These are some examples of clothing I have designed and made from scratch, like the blue and black watercolor blouse, or cloned from a piece I already had, such as the navy blue drapey shirt which I copied into the yellow and purple shirt you see me wearing. I also added roll tabs and buttons to the long sleeve blouse.
These were some of my favorite costumes to make, especially the St. Nicholas costume, because I was given a photograph, fabric, and told to make it happen. The St. Nicholas costume was used by a local megachurch for their Christmas production.
We had a bunch of old prom dresses sitting around and three of them happened to be shades of blue. So we decided I would refashion them into real-life Elsa costumes. Using other fabric and clothing we had around the store, I transformed all three into different versions of Queen Elsa’s Frozen dress. The last one ended up looking almost exactly like the Elsa dress worn in ABC’s Once Upon A Time.
Women’s and men’s dress pants can be easily refashioned into knickers for colonial, Victorian, or Steampunk costumes. Cut them off halfway between the knee and ankle, hem them and fold them up into a cuff. Then fold the cuff in on the sides and tack on a button. Voila! I added extra buttons to imitate a fall-front.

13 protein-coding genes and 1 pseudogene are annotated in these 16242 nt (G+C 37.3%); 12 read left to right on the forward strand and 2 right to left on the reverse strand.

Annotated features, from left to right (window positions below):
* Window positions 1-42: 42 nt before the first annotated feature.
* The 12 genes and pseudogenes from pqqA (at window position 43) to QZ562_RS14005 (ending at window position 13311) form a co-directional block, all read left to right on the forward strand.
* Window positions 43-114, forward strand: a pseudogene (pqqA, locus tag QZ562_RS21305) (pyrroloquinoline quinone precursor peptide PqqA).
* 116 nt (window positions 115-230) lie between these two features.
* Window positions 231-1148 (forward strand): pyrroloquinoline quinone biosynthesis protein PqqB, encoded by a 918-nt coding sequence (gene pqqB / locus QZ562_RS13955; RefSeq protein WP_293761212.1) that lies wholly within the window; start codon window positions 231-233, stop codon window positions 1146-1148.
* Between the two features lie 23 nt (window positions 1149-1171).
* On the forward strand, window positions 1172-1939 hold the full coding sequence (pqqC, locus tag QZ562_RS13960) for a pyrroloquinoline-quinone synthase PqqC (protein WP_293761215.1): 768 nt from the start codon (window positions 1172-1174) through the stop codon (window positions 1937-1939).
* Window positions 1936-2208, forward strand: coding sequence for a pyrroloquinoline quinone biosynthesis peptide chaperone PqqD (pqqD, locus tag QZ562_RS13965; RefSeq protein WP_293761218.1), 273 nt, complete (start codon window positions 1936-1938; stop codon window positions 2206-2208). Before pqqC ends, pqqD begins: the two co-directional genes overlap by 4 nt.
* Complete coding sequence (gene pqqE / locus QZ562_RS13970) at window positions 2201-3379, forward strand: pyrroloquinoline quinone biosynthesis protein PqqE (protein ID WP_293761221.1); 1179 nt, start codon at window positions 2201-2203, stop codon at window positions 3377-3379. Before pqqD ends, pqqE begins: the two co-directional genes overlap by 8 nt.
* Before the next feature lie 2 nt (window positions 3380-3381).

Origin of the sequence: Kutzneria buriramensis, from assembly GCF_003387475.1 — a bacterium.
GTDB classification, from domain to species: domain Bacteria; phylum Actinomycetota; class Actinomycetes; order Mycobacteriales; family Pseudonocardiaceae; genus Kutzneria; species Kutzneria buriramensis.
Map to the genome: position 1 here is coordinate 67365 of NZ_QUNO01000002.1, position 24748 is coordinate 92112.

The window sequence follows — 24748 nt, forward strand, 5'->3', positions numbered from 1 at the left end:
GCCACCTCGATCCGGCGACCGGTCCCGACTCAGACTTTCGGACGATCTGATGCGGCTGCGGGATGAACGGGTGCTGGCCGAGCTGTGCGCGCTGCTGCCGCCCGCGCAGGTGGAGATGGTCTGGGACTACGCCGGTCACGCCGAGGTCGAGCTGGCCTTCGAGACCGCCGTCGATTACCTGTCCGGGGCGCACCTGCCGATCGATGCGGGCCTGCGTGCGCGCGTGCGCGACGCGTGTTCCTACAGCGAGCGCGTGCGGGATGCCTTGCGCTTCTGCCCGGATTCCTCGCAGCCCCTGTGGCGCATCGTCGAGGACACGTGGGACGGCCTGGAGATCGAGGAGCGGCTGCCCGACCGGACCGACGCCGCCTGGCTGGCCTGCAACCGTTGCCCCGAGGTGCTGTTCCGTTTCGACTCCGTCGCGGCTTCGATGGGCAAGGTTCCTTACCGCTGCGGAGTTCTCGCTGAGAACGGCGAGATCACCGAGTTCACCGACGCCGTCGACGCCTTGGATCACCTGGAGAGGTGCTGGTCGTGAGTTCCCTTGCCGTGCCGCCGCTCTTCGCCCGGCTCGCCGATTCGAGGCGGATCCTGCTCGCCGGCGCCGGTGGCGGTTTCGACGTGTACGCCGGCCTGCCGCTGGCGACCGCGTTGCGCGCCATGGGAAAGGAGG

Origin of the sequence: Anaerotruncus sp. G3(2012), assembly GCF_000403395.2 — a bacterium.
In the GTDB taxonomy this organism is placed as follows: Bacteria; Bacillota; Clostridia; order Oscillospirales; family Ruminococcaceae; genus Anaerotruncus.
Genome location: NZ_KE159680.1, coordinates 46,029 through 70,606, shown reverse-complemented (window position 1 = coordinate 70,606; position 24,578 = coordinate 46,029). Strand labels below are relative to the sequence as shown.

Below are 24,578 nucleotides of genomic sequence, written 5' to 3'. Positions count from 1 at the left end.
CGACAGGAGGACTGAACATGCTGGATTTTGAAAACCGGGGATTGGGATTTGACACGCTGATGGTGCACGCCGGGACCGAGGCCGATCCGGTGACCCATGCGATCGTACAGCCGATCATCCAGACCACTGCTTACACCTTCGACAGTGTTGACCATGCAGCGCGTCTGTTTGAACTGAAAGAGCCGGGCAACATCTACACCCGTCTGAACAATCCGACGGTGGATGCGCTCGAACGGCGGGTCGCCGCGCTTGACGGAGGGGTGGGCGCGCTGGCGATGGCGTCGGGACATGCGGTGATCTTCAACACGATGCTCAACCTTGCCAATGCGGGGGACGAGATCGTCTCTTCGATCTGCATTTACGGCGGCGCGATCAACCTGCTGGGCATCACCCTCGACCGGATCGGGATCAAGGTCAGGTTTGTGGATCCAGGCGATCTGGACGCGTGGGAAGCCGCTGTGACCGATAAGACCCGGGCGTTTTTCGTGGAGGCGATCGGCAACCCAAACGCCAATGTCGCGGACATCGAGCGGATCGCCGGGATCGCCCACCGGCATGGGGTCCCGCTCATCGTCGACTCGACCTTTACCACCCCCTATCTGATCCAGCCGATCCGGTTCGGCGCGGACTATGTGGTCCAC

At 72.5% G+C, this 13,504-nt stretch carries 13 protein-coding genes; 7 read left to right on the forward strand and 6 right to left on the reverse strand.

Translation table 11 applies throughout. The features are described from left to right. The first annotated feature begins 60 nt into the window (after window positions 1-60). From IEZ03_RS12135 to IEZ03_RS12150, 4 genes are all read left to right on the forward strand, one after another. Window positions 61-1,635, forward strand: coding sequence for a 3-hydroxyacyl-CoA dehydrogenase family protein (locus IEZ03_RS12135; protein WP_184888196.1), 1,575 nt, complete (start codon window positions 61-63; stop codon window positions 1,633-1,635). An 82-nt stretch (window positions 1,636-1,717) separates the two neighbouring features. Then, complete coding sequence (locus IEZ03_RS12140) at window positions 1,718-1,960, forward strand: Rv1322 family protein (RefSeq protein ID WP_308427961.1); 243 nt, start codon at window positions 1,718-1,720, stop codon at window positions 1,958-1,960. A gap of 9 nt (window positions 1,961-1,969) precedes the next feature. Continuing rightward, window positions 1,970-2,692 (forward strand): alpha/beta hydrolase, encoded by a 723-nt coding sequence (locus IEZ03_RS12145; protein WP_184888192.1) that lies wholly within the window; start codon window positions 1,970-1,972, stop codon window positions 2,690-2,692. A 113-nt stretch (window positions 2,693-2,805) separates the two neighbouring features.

Often we get donated formal dresses that can’t be used for costumes from any particular era, but with a little refashioning we can use all or part of them for a costume, like how I removed the black vest top from the teal skirt. The skirt alone can be used for any Victorian costume. My favorite formal dress refashion though were the gorgeous dresses we got that had been stampled with “SAMPLE” on the back. The champagne colored one had a bodice full of soft asymmetrical folds, so I unpicked stitching around the zipper, reversed one of the folds to cover the lettering, and stitched it back down. I love it when a simple but clever fix saves a gorgeous piece like this one.